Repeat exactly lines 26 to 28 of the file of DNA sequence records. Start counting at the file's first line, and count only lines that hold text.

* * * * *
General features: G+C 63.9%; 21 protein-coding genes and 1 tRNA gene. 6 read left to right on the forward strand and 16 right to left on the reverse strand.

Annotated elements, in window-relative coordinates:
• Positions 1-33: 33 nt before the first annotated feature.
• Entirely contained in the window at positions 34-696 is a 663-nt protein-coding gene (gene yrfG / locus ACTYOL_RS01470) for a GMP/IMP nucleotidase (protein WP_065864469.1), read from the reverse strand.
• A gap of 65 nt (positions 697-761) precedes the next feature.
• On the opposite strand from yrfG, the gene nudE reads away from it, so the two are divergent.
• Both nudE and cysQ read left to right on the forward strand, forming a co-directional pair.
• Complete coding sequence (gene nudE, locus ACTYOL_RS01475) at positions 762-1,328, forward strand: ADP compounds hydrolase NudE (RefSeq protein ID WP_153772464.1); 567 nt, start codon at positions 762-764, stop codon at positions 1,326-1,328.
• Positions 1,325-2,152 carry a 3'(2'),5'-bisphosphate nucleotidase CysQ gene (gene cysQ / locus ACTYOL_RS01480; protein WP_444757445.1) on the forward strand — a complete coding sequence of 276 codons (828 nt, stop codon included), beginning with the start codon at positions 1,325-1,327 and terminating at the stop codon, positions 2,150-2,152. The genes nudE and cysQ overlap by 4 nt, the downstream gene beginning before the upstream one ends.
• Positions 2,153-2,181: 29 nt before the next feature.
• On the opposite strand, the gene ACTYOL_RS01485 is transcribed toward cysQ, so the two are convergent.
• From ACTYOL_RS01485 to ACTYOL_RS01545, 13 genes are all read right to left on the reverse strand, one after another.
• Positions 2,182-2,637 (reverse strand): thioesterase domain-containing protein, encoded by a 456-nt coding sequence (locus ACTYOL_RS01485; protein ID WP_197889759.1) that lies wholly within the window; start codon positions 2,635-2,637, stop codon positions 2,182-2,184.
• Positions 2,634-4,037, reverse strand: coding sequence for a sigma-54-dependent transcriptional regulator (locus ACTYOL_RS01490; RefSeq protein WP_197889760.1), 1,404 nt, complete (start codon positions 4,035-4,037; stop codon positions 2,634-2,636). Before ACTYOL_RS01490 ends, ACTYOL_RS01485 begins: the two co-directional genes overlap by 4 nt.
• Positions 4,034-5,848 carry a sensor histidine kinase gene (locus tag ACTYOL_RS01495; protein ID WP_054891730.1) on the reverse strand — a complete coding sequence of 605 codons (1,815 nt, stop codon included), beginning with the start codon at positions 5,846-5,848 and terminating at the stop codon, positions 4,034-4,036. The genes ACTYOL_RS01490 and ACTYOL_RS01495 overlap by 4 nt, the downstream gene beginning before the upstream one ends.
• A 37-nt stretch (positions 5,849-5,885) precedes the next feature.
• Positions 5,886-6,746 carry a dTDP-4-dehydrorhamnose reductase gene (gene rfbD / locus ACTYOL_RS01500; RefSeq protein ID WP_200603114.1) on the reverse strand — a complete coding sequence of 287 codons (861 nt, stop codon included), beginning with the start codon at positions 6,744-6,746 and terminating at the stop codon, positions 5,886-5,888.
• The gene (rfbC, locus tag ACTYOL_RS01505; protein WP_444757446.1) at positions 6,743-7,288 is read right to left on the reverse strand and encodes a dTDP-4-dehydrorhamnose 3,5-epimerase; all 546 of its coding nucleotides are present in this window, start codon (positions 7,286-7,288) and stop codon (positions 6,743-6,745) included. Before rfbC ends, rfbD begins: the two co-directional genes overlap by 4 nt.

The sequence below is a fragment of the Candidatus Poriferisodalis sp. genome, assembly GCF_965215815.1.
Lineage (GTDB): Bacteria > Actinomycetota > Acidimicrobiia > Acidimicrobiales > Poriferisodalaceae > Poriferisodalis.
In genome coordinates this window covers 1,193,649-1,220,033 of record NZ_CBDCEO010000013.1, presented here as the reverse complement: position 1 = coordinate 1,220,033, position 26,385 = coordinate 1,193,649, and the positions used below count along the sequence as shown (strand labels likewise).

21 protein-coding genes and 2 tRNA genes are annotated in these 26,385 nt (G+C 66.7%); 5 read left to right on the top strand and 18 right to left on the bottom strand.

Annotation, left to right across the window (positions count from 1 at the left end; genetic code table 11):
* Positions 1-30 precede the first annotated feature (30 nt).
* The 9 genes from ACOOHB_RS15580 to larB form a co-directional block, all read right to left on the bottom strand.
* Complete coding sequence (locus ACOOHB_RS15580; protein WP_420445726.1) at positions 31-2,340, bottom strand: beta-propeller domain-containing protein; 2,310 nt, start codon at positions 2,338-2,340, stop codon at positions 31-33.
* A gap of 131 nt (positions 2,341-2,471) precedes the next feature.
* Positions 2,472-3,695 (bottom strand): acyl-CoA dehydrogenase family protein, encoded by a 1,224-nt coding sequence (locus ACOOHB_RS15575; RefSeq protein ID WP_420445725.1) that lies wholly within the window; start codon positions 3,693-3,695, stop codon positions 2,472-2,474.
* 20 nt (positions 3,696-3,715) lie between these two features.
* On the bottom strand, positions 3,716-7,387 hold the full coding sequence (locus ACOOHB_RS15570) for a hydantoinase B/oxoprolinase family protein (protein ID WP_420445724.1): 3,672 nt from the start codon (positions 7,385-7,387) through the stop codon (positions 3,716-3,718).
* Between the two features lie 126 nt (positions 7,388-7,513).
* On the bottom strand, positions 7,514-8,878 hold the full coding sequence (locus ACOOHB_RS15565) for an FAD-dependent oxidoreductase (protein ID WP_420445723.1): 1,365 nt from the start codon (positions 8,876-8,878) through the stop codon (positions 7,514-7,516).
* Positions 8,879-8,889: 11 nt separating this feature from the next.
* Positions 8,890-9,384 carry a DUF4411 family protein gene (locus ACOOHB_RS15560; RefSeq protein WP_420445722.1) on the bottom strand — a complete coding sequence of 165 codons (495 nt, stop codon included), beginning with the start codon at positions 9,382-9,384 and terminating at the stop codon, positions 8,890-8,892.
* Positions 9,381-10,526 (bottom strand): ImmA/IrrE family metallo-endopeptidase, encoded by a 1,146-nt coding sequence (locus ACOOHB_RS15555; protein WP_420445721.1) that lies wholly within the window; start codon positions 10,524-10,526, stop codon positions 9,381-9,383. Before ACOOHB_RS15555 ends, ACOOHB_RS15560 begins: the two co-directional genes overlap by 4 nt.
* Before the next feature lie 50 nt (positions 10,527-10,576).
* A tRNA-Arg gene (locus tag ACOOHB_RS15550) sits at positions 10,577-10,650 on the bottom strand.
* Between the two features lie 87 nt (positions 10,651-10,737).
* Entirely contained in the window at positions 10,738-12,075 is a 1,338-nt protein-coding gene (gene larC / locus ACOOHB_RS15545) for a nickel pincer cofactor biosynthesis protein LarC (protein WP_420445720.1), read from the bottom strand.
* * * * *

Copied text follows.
* Complete coding sequence (locus ACOOHB_RS15580; protein WP_420445726.1) at positions 31-2,340, bottom strand: beta-propeller domain-containing protein; 2,310 nt, start codon at positions 2,338-2,340, stop codon at positions 31-33.
* A gap of 131 nt (positions 2,341-2,471) precedes the next feature.
* Positions 2,472-3,695 (bottom strand): acyl-CoA dehydrogenase family protein, encoded by a 1,224-nt coding sequence (locus ACOOHB_RS15575; RefSeq protein ID WP_420445725.1) that lies wholly within the window; start codon positions 3,693-3,695, stop codon positions 2,472-2,474.